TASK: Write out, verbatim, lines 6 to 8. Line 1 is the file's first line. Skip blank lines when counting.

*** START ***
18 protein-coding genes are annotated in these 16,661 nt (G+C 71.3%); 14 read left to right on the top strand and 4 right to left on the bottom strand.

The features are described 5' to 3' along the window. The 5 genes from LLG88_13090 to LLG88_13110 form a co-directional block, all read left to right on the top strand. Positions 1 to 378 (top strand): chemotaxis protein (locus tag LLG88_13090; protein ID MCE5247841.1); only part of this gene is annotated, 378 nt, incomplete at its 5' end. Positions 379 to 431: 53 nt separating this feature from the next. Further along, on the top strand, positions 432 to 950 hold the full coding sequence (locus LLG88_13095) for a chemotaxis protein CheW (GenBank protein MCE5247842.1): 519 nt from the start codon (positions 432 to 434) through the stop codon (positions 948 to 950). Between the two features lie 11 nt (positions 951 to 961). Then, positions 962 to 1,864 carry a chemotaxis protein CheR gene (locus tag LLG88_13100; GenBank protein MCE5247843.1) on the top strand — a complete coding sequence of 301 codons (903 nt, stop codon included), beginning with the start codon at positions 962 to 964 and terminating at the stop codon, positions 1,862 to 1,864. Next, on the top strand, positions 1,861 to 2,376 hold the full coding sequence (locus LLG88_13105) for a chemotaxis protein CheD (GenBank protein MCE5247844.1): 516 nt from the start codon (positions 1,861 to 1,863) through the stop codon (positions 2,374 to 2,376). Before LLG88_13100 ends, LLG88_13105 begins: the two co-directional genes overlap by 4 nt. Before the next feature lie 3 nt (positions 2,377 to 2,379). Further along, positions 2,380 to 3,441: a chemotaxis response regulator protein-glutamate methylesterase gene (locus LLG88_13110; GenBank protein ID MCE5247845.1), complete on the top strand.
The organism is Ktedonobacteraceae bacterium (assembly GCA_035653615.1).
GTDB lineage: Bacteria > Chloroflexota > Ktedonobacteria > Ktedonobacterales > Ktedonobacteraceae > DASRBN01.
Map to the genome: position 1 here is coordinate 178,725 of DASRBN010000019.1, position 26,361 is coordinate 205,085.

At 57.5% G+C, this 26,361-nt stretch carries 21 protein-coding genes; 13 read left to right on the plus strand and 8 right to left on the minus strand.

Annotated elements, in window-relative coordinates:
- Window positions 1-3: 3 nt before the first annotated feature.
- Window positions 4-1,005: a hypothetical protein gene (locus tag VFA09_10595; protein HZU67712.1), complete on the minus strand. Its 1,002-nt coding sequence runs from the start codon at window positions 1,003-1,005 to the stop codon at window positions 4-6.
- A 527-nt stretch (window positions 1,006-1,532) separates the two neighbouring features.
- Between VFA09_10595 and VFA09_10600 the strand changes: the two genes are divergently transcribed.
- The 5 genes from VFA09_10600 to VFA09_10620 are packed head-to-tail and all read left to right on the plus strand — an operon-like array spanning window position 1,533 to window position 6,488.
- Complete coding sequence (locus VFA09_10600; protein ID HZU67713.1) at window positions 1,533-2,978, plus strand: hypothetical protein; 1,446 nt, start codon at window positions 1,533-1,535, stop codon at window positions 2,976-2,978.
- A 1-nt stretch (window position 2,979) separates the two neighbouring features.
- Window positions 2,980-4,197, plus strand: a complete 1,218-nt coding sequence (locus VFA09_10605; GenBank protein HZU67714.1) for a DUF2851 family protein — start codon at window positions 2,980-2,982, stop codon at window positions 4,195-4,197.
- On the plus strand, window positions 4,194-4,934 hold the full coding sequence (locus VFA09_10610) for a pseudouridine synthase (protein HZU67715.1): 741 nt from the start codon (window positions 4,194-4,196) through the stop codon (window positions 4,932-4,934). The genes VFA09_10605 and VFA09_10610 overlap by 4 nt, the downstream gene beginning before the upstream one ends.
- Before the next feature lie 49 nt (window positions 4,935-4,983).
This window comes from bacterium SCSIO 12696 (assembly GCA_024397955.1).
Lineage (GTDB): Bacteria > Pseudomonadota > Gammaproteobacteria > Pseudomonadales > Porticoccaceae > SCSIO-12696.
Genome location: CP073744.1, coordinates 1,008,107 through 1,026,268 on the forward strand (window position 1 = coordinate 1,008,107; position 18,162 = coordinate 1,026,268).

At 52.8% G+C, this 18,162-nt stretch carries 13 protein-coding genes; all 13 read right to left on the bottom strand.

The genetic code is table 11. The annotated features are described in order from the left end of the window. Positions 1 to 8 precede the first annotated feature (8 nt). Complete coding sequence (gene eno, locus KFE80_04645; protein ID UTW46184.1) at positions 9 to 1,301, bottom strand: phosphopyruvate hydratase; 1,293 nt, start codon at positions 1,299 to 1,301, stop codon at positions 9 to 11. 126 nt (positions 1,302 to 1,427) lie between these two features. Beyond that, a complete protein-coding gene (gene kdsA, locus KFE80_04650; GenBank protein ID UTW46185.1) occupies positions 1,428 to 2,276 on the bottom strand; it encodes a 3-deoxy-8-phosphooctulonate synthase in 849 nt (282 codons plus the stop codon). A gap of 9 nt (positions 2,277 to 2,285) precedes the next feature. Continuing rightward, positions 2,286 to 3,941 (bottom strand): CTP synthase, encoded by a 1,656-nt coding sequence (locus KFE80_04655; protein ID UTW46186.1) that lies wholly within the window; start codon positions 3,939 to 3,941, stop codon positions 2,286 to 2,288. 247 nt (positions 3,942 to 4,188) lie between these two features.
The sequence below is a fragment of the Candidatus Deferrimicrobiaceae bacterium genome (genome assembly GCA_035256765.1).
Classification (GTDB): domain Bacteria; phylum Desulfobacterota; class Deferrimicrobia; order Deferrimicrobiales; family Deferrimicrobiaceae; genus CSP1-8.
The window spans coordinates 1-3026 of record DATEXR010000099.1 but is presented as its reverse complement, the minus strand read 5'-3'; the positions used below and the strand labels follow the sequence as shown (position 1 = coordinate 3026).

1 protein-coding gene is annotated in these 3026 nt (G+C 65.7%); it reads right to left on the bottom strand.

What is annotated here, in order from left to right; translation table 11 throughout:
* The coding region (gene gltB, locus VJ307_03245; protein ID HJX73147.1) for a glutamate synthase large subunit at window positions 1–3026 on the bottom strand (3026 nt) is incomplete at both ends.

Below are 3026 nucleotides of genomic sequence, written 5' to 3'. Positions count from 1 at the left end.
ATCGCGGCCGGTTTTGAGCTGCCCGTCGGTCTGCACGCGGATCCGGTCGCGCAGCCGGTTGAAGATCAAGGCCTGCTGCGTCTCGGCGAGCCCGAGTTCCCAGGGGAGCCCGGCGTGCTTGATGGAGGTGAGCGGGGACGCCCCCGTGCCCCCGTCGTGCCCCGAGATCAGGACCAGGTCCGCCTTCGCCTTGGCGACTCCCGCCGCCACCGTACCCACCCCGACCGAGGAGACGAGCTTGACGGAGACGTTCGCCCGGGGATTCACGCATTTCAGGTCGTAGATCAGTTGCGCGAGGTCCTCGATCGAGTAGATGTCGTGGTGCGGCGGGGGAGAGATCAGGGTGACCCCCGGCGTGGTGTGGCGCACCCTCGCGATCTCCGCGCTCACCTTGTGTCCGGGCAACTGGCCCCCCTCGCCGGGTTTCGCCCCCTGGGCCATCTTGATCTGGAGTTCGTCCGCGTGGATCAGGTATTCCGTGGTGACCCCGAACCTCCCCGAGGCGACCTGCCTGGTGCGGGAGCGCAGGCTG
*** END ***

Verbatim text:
At 57.5% G+C, this 26,361-nt stretch carries 21 protein-coding genes; 13 read left to right on the plus strand and 8 right to left on the minus strand.

Annotated elements, in window-relative coordinates:
- Window positions 1-3: 3 nt before the first annotated feature.